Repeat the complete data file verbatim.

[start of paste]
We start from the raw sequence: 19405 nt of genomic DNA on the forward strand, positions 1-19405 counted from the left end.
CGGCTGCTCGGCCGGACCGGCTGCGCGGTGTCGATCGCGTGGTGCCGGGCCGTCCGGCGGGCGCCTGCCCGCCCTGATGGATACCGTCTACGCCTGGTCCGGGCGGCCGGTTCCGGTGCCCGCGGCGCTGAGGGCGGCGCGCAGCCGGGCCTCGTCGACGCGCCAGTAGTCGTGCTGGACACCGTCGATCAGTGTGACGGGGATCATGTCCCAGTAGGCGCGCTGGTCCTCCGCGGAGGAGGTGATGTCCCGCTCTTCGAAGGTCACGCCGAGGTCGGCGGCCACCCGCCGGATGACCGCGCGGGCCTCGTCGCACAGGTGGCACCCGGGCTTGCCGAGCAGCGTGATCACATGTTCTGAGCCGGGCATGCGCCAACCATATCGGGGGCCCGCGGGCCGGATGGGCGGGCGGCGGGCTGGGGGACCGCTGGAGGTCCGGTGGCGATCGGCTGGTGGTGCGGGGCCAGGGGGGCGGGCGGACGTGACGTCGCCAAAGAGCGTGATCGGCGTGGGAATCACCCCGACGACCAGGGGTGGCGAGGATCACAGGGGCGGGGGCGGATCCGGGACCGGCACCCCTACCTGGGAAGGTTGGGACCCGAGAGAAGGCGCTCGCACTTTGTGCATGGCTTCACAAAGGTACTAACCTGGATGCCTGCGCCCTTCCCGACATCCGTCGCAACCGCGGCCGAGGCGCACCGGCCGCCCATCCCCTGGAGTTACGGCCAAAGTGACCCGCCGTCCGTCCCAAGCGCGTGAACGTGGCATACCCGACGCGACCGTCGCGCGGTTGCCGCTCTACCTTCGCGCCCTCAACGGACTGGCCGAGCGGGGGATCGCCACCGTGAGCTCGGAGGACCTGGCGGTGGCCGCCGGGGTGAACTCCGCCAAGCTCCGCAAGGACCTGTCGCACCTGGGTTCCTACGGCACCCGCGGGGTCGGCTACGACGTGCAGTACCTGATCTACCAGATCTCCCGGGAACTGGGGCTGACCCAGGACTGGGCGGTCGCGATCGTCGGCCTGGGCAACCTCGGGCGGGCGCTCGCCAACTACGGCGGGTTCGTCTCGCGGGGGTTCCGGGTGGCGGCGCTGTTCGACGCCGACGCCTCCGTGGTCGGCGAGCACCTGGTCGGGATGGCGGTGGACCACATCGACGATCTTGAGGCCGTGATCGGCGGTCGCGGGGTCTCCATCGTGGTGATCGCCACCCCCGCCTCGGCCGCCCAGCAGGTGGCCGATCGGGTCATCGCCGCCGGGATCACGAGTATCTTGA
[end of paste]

We start from the raw sequence: 19405 nt of genomic DNA on the forward strand, positions 1-19405 counted from the left end.
CGGCTGCTCGGCCGGACCGGCTGCGCGGTGTCGATCGCGTGGTGCCGGGCCGTCCGGCGGGCGCCTGCCCGCCCTGATGGATACCGTCTACGCCTGGTCCGGGCGGCCGGTTCCGGTGCCCGCGGCGCTGAGGGCGGCGCGCAGCCGGGCCTCGTCGACGCGCCAGTAGTCGTGCTGGACACCGTCGATCAGTGTGACGGGGATCATGTCCCAGTAGGCGCGCTGGTCCTCCGCGGAGGAGGTGATGTCCCGCTCTTCGAAGGTCACGCCGAGGTCGGCGGCCACCCGCCGGATGACCGCGCGGGCCTCGTCGCACAGGTGGCACCCGGGCTTGCCGAGCAGCGTGATCACATGTTCTGAGCCGGGCATGCGCCAACCATATCGGGGGCCCGCGGGCCGGATGGGCGGGCGGCGGGCTGGGGGACCGCTGGAGGTCCGGTGGCGATCGGCTGGTGGTGCGGGGCCAGGGGGGCGGGCGGACGTGACGTCGCCAAAGAGCGTGATCGGCGTGGGAATCACCCCGACGACCAGGGGTGGCGAGGATCACAGGGGCGGGGGCGGATCCGGGACCGGCACCCCTACCTGGGAAGGTTGGGACCCGAGAGAAGGCGCTCGCACTTTGTGCATGGCTTCACAAAGGTACTAACCTGGATGCCTGCGCCCTTCCCGACATCCGTCGCAACCGCGGCCGAGGCGCACCGGCCGCCCATCCCCTGGAGTTACGGCCAAAGTGACCCGCCGTCCGTCCCAAGCGCGTGAACGTGGCATACCCGACGCGACCGTCGCGCGGTTGCCGCTCTACCTTCGCGCCCTCAACGGACTGGCCGAGCGGGGGATCGCCACCGTGAGCTCGGAGGACCTGGCGGTGGCCGCCGGGGTGAACTCCGCCAAGCTCCGCAAGGACCTGTCGCACCTGGGTTCCTACGGCACCCGCGGGGTCGGCTACGACGTGCAGTACCTGATCTACCAGATCTCCCGGGAACTGGGGCTGACCCAGGACTGGGCGGTCGCGATCGTCGGCCTGGGCAACCTCGGGCGGGCGCTCGCCAACTACGGCGGGTTCGTCTCGCGGGGGTTCCGGGTGGCGGCGCTGTTCGACGCCGACGCCTCCGTGGTCGGCGAGCACCTGGTCGGGATGGCGGTGGACCACATCGACGATCTTGAGGCCGTGATCGGCGGTCGCGGGGTCTCCATCGTGGTGATCGCCACCCCCGCCTCGGCCGCCCAGCAGGTGGCCGATCGGGTCATCGCCGCCGGGATCACGAGTATCTTGA